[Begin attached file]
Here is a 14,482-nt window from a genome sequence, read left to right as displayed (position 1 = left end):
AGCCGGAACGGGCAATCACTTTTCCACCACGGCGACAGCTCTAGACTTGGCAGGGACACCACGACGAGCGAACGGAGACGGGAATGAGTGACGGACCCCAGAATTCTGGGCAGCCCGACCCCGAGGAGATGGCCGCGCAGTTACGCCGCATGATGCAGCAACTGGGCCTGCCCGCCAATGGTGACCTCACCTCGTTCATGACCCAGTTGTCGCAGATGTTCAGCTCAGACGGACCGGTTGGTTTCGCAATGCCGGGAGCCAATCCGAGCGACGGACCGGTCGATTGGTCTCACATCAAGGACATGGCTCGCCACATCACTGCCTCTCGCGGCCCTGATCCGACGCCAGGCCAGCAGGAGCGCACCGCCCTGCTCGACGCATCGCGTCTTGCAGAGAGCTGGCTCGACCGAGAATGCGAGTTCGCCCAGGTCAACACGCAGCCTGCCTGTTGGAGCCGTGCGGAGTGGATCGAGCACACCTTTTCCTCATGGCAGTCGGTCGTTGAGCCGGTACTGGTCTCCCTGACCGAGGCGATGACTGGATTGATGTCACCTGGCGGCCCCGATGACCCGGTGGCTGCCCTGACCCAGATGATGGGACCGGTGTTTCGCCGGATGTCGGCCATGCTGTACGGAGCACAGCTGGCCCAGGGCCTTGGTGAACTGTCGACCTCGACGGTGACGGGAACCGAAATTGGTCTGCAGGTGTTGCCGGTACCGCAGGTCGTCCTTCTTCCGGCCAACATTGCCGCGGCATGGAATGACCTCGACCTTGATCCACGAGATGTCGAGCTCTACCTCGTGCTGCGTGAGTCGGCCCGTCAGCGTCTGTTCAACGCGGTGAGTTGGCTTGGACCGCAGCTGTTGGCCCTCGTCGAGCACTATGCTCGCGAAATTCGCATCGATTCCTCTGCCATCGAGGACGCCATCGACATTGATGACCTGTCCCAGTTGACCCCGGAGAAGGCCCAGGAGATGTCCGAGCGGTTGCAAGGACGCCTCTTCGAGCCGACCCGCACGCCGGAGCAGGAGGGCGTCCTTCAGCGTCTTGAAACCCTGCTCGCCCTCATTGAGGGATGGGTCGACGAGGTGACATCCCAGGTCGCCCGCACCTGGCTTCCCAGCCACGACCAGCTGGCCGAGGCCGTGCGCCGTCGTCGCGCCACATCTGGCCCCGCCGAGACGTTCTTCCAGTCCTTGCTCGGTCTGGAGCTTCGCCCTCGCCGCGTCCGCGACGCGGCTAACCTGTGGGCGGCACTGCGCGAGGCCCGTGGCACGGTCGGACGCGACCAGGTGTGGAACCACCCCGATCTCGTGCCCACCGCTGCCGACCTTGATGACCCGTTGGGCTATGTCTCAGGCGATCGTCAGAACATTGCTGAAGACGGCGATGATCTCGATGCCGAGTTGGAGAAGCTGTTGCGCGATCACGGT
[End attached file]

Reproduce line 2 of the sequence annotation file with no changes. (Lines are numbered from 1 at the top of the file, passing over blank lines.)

AGCCGGAACGGGCAATCACTTTTCCACCACGGCGACAGCTCTAGACTTGGCAGGGACACCACGACGAGCGAACGGAGACGGGAATGAGTGACGGACCCCAGAATTCTGGGCAGCCCGACCCCGAGGAGATGGCCGCGCAGTTACGCCGCATGATGCAGCAACTGGGCCTGCCCGCCAATGGTGACCTCACCTCGTTCATGACCCAGTTGTCGCAGATGTTCAGCTCAGACGGACCGGTTGGTTTCGCAATGCCGGGAGCCAATCCGAGCGACGGACCGGTCGATTGGTCTCACATCAAGGACATGGCTCGCCACATCACTGCCTCTCGCGGCCCTGATCCGACGCCAGGCCAGCAGGAGCGCACCGCCCTGCTCGACGCATCGCGTCTTGCAGAGAGCTGGCTCGACCGAGAATGCGAGTTCGCCCAGGTCAACACGCAGCCTGCCTGTTGGAGCCGTGCGGAGTGGATCGAGCACACCTTTTCCTCATGGCAGTCGGTCGTTGAGCCGGTACTGGTCTCCCTGACCGAGGCGATGACTGGATTGATGTCACCTGGCGGCCCCGATGACCCGGTGGCTGCCCTGACCCAGATGATGGGACCGGTGTTTCGCCGGATGTCGGCCATGCTGTACGGAGCACAGCTGGCCCAGGGCCTTGGTGAACTGTCGACCTCGACGGTGACGGGAACCGAAATTGGTCTGCAGGTGTTGCCGGTACCGCAGGTCGTCCTTCTTCCGGCCAACATTGCCGCGGCATGGAATGACCTCGACCTTGATCCACGAGATGTCGAGCTCTACCTCGTGCTGCGTGAGTCGGCCCGTCAGCGTCTGTTCAACGCGGTGAGTTGGCTTGGACCGCAGCTGTTGGCCCTCGTCGAGCACTATGCTCGCGAAATTCGCATCGATTCCTCTGCCATCGAGGACGCCATCGACATTGATGACCTGTCCCAGTTGACCCCGGAGAAGGCCCAGGAGATGTCCGAGCGGTTGCAAGGACGCCTCTTCGAGCCGACCCGCACGCCGGAGCAGGAGGGCGTCCTTCAGCGTCTTGAAACCCTGCTCGCCCTCATTGAGGGATGGGTCGACGAGGTGACATCCCAGGTCGCCCGCACCTGGCTTCCCAGCCACGACCAGCTGGCCGAGGCCGTGCGCCGTCGTCGCGCCACATCTGGCCCCGCCGAGACGTTCTTCCAGTCCTTGCTCGGTCTGGAGCTTCGCCCTCGCCGCGTCCGCGACGCGGCTAACCTGTGGGCGGCACTGCGCGAGGCCCGTGGCACGGTCGGACGCGACCAGGTGTGGAACCACCCCGATCTCGTGCCCACCGCTGCCGACCTTGATGACCCGTTGGGCTATGTCTCAGGCGATCGTCAGAACATTGCTGAAGACGGCGATGATCTCGATGCCGAGTTGGAGAAGCTGTTGCGCGATCACGGT